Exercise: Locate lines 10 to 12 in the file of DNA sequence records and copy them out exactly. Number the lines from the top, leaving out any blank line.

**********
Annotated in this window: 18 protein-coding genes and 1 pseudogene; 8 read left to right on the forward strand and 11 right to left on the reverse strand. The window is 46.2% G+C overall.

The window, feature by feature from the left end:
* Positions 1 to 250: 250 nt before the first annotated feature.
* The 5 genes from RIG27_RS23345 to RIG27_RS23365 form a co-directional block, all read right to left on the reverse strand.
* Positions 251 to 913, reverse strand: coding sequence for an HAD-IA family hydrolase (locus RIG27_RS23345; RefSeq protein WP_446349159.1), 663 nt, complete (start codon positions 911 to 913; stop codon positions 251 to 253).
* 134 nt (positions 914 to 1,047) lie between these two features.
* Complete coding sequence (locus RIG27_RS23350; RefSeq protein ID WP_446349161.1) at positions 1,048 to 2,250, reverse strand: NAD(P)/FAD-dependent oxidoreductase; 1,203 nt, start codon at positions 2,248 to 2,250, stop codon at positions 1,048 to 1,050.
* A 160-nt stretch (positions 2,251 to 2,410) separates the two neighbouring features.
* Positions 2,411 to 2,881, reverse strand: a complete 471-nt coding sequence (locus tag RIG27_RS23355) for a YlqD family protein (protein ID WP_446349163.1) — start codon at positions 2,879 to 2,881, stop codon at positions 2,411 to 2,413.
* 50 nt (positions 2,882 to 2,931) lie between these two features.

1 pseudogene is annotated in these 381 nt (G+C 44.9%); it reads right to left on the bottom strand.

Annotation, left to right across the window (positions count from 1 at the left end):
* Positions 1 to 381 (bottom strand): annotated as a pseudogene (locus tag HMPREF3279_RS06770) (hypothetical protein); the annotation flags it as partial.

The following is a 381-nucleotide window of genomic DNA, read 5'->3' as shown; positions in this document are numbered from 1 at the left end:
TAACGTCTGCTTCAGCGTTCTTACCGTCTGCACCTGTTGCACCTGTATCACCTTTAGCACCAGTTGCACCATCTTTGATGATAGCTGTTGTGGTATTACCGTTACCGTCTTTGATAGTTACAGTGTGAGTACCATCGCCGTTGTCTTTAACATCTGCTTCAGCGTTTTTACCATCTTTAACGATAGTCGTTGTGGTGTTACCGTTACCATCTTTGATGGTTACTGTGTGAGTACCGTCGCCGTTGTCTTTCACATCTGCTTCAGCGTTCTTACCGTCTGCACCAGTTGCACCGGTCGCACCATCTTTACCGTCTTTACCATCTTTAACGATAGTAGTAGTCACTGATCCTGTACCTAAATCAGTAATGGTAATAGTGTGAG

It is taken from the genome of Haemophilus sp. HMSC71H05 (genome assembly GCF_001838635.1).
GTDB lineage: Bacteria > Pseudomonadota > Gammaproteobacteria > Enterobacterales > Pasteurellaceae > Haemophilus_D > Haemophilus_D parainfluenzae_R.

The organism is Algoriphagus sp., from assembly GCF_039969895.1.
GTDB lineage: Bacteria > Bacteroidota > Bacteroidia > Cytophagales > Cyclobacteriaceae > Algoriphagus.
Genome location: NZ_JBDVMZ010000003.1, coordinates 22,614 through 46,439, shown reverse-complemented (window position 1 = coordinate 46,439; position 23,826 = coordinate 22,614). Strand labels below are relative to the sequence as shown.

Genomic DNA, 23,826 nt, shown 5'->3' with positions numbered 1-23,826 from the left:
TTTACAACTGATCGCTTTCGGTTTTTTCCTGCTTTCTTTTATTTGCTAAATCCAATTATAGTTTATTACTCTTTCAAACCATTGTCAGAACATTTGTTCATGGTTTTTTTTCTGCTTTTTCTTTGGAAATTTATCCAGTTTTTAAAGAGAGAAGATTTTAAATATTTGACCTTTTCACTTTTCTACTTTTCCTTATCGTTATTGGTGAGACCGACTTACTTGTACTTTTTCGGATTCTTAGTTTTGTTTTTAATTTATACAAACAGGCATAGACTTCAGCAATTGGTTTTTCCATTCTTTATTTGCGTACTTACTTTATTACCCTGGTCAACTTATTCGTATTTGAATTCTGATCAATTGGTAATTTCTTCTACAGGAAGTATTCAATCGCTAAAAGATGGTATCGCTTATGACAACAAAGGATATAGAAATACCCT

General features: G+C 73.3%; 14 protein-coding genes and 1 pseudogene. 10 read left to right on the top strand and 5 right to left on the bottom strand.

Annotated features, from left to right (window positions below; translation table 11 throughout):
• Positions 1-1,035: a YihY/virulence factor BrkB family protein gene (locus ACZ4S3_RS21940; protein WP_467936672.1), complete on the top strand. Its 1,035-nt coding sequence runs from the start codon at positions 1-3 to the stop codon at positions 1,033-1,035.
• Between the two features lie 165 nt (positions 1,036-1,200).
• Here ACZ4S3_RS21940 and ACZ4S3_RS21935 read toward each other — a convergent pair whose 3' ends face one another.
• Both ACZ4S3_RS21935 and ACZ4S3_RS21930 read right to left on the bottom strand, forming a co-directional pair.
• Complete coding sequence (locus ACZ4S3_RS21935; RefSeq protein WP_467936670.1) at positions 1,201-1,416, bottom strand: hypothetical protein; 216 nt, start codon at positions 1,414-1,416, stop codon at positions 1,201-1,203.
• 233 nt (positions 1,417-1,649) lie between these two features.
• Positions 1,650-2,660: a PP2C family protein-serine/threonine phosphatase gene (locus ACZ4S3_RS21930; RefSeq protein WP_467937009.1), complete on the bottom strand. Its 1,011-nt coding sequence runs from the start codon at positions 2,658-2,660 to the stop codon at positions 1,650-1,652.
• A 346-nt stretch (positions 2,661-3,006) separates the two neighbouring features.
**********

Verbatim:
* 50 nt (positions 2,882 to 2,931) lie between these two features.

1 pseudogene is annotated in these 381 nt (G+C 44.9%); it reads right to left on the bottom strand.

Annotation, left to right across the window (positions count from 1 at the left end):